The understanding of the factors that influence the selection of accommodation by guests is an important issue for international accommodation providers. The purpose of…
The understanding of the factors that influence the selection of accommodation by guests is an important issue for international accommodation providers. The purpose of this research is to gain a greater understanding not only of the factors that influence the selection of motel accommodation by guests, but also of when and under which situations these factors become trigger points for decision making, focusing in particular on the influence that the length of stay has on the trigger points that impacted the selection process.
To undertake this research, five focus groups were conducted, involving participants who had previous experience in staying in motel accommodation either for business, on vacation or a combination of the two. Participants were selected and invited from a large variety of occupations and backgrounds.
Three levels of trigger points were identified for different lengths of stay. For overnight stays requirements were “minimalist”, convenience being the prime trigger point, and visitors felt they could tolerate most situations. For stays of two‐four nights there were certain requirements, “essentials”, that provided the necessary requirements for sleeping, eating and relaxation, while for stays longer than four nights, additional requirements that enhanced the stay, “enhancers”, were sought, raising the provision of the “essentials” to a higher level of sophistication and comfort.
This research, although conducted in New Zealand and in a specific part of a market, illustrates how complex the process of accommodation selection is by guests and in particular how the trigger points for selection change with the length of stay. It indicates how the physical facilities provided need to be tailored to the market in relation to the length of the visitor's stay.
Using a multi‐method approach, this paper presents both a qualitative and quantitative examination of workplace conflict, the emotional reactions to bullying and…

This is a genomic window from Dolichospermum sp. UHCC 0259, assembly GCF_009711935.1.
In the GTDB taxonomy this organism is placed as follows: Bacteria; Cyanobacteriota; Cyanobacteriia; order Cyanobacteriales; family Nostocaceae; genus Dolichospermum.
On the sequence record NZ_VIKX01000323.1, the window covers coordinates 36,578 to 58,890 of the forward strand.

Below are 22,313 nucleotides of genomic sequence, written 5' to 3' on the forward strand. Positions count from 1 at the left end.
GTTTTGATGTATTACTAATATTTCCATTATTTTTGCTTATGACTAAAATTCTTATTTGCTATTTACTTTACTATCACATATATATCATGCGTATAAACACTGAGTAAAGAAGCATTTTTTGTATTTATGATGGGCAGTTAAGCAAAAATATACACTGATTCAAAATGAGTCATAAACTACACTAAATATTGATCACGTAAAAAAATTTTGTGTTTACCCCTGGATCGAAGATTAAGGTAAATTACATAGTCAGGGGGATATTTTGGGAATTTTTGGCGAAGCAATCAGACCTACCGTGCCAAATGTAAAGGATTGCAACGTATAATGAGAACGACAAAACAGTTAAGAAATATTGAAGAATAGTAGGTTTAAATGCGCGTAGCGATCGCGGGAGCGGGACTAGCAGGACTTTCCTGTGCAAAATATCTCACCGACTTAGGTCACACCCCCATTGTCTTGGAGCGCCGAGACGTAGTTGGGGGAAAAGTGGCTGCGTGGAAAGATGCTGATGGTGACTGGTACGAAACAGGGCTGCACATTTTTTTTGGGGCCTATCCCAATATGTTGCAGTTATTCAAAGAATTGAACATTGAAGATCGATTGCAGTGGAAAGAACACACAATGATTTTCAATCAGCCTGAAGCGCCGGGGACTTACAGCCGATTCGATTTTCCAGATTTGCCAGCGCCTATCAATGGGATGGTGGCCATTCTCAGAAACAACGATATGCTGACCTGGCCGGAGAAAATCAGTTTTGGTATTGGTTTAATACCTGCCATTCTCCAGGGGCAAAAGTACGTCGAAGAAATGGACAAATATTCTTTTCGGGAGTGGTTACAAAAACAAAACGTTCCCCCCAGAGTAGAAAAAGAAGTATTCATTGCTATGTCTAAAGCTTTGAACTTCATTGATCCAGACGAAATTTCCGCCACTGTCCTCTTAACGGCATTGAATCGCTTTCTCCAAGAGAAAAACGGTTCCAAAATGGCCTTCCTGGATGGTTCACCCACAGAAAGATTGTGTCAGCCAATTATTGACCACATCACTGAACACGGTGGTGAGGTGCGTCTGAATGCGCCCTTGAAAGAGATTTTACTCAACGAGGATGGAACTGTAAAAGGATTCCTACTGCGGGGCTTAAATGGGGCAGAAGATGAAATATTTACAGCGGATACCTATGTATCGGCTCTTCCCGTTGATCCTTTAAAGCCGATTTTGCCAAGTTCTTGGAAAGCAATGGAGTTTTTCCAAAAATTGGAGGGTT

Using a multi‐method approach, this paper presents both a qualitative and quantitative examination of workplace conflict, the emotional reactions to bullying and counterproductive behaviors. Three studies were undertaken for the present research. Data for Study 1 emerged from semi‐structured interviews conducted with 50 group leaders and members from six workgroups in two large organizations. Interviews were transcribed and analyzed using systematic interpretative techniques. Findings from Study 1 showed that conflict induced a variety of emotional and behavioral responses. Data from Study 2 were collected from 660 employees from 7 public sector organizations using a structured open‐ended survey. Results from Study 2 revealed that the majority of respondents perceived their managers as bullies. Study 3 surveyed 510 staff in 122 workgroups from five organizations. Regression analysis revealed that differing conflict events were associated with bullying, emotional reactions and counterproductive behaviors. In particular, prolonged conflict increased incidents of bullying. Higher levels of bullying were predictive of workplace counterproductive behaviors such as purposely wasting company material and supplies, purposely doing one's work incorrectly and purposely damaging a valuable piece of property belonging to the employer.
Town house hotels are a small but expanding segment of the UK hotel sector. Little has been published about them and the article sets out to provide a background and some characteristics of the sector. Indicates definitions together with some assessment of the size of the sector. Presents operational characteristics such as food and beverage services, security, design, staffing and pricing strategies. Considers marketing approaches, as well as the question of hotel classification and grading. Concludes that recent developments indicate a continued growth of a product which aims to differentiate itself from its competitors by personal service and good value.